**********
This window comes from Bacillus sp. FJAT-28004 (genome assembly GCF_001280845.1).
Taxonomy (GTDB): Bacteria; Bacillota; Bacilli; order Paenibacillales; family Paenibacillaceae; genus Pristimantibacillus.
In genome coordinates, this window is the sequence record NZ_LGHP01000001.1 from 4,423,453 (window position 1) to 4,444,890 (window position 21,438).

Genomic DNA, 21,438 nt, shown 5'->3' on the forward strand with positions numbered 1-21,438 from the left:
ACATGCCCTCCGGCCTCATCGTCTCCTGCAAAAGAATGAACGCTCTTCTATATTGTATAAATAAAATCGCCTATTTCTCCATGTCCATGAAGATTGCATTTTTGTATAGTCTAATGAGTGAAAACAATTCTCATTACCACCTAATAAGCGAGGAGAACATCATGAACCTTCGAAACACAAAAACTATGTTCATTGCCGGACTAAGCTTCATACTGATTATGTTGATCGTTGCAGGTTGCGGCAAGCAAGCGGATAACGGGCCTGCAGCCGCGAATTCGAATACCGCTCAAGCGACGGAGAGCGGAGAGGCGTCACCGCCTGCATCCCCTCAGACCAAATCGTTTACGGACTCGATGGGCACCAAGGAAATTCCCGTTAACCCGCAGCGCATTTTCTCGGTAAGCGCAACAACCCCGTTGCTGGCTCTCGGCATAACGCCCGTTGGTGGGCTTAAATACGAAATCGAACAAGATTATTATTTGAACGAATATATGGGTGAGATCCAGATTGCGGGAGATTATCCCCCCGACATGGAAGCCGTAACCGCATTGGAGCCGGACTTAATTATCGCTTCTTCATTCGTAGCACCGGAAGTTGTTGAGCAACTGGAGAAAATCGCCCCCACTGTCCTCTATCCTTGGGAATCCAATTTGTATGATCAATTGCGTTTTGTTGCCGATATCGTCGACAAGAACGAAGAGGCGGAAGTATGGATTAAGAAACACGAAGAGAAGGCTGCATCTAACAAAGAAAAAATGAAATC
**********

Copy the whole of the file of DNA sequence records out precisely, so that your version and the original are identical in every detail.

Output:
This window comes from Bacillus sp. FJAT-28004 (genome assembly GCF_001280845.1).
Taxonomy (GTDB): Bacteria; Bacillota; Bacilli; order Paenibacillales; family Paenibacillaceae; genus Pristimantibacillus.
In genome coordinates, this window is the sequence record NZ_LGHP01000001.1 from 4,423,453 (window position 1) to 4,444,890 (window position 21,438).

Genomic DNA, 21,438 nt, shown 5'->3' on the forward strand with positions numbered 1-21,438 from the left:
ACATGCCCTCCGGCCTCATCGTCTCCTGCAAAAGAATGAACGCTCTTCTATATTGTATAAATAAAATCGCCTATTTCTCCATGTCCATGAAGATTGCATTTTTGTATAGTCTAATGAGTGAAAACAATTCTCATTACCACCTAATAAGCGAGGAGAACATCATGAACCTTCGAAACACAAAAACTATGTTCATTGCCGGACTAAGCTTCATACTGATTATGTTGATCGTTGCAGGTTGCGGCAAGCAAGCGGATAACGGGCCTGCAGCCGCGAATTCGAATACCGCTCAAGCGACGGAGAGCGGAGAGGCGTCACCGCCTGCATCCCCTCAGACCAAATCGTTTACGGACTCGATGGGCACCAAGGAAATTCCCGTTAACCCGCAGCGCATTTTCTCGGTAAGCGCAACAACCCCGTTGCTGGCTCTCGGCATAACGCCCGTTGGTGGGCTTAAATACGAAATCGAACAAGATTATTATTTGAACGAATATATGGGTGAGATCCAGATTGCGGGAGATTATCCCCCCGACATGGAAGCCGTAACCGCATTGGAGCCGGACTTAATTATCGCTTCTTCATTCGTAGCACCGGAAGTTGTTGAGCAACTGGAGAAAATCGCCCCCACTGTCCTCTATCCTTGGGAATCCAATTTGTATGATCAATTGCGTTTTGTTGCCGATATCGTCGACAAGAACGAAGAGGCGGAAGTATGGATTAAGAAACACGAAGAGAAGGCTGCATCTAACAAAGAAAAAATGAAATC